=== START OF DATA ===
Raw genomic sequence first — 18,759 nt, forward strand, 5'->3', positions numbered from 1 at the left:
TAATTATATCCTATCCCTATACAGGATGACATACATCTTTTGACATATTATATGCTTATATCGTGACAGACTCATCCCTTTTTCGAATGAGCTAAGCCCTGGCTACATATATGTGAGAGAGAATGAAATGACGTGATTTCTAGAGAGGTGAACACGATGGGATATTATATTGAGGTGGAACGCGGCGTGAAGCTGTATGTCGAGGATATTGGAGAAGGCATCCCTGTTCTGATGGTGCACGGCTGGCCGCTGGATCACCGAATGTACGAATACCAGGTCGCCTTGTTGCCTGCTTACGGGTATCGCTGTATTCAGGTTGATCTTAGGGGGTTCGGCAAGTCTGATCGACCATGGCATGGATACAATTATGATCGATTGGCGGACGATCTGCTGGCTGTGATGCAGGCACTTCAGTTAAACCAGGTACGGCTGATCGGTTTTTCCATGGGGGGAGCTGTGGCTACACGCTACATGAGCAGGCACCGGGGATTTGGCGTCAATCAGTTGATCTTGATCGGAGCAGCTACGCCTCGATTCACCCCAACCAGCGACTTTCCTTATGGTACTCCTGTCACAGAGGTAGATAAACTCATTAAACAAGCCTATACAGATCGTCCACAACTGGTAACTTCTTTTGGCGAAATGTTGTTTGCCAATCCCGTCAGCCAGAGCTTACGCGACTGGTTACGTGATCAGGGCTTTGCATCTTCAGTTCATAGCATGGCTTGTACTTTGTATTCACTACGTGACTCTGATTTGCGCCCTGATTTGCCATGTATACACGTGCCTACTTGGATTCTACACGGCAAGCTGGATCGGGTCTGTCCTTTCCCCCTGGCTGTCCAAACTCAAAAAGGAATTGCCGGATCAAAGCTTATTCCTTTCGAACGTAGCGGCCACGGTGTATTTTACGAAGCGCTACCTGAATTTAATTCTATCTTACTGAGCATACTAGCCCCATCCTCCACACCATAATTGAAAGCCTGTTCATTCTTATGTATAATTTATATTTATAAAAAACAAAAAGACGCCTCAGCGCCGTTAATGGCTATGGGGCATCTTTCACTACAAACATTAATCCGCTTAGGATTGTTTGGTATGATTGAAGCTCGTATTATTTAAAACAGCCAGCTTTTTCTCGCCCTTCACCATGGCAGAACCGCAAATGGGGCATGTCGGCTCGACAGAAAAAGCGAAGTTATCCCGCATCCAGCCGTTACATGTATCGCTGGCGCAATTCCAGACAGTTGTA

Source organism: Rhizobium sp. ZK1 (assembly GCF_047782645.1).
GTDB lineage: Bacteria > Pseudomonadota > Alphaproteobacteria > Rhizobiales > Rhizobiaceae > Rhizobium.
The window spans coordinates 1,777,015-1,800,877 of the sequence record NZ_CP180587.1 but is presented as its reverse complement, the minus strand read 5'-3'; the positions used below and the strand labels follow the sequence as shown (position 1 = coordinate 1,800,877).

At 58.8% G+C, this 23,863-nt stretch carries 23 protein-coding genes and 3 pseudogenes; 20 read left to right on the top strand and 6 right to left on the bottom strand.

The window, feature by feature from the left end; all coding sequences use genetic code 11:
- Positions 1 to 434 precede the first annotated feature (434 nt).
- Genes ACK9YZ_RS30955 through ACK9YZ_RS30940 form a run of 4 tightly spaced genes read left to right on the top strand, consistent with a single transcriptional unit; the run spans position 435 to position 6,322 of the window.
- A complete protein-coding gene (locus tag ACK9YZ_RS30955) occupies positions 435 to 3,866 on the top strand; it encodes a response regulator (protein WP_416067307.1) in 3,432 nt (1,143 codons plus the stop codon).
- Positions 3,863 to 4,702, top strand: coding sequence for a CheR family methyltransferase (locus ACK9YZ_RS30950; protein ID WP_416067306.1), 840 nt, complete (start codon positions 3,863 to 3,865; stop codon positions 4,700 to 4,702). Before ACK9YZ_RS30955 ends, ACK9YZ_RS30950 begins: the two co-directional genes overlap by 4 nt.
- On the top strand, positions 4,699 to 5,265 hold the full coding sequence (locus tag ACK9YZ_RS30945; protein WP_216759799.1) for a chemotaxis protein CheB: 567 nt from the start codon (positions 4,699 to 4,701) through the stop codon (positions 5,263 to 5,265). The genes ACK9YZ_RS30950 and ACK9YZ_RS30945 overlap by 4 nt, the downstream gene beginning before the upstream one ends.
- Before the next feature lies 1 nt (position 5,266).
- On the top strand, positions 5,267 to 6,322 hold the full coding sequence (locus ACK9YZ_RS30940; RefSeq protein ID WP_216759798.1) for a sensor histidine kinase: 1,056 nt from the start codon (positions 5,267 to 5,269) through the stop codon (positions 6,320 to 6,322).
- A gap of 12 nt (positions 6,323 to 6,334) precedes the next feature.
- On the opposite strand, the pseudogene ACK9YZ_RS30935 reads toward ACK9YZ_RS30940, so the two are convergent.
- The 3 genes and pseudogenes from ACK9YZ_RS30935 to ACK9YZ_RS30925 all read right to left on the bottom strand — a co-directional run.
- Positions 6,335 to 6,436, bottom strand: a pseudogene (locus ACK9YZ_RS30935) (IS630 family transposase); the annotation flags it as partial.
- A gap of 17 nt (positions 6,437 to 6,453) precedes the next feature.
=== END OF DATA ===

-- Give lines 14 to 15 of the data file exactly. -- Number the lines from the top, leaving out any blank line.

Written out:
- On the top strand, positions 5,267 to 6,322 hold the full coding sequence (locus ACK9YZ_RS30940; RefSeq protein ID WP_216759798.1) for a sensor histidine kinase: 1,056 nt from the start codon (positions 5,267 to 5,269) through the stop codon (positions 6,320 to 6,322).
- A gap of 12 nt (positions 6,323 to 6,334) precedes the next feature.